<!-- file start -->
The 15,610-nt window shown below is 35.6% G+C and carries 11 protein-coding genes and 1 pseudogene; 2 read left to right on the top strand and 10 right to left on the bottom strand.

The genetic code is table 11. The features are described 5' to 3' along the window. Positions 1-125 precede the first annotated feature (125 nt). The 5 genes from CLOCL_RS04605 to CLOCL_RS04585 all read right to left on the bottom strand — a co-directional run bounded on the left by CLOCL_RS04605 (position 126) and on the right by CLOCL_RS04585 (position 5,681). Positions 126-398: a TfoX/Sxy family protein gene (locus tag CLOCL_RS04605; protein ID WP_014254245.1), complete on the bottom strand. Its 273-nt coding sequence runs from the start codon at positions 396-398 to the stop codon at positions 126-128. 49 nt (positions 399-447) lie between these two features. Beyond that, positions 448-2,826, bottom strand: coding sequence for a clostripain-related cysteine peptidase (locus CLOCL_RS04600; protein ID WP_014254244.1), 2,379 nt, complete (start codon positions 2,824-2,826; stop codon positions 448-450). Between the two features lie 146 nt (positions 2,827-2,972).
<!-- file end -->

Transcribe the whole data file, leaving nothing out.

The 15,610-nt window shown below is 35.6% G+C and carries 11 protein-coding genes and 1 pseudogene; 2 read left to right on the top strand and 10 right to left on the bottom strand.

The genetic code is table 11. The features are described 5' to 3' along the window. Positions 1-125 precede the first annotated feature (125 nt). The 5 genes from CLOCL_RS04605 to CLOCL_RS04585 all read right to left on the bottom strand — a co-directional run bounded on the left by CLOCL_RS04605 (position 126) and on the right by CLOCL_RS04585 (position 5,681). Positions 126-398: a TfoX/Sxy family protein gene (locus tag CLOCL_RS04605; protein ID WP_014254245.1), complete on the bottom strand. Its 273-nt coding sequence runs from the start codon at positions 396-398 to the stop codon at positions 126-128. 49 nt (positions 399-447) lie between these two features. Beyond that, positions 448-2,826, bottom strand: coding sequence for a clostripain-related cysteine peptidase (locus CLOCL_RS04600; protein ID WP_014254244.1), 2,379 nt, complete (start codon positions 2,824-2,826; stop codon positions 448-450). Between the two features lie 146 nt (positions 2,827-2,972).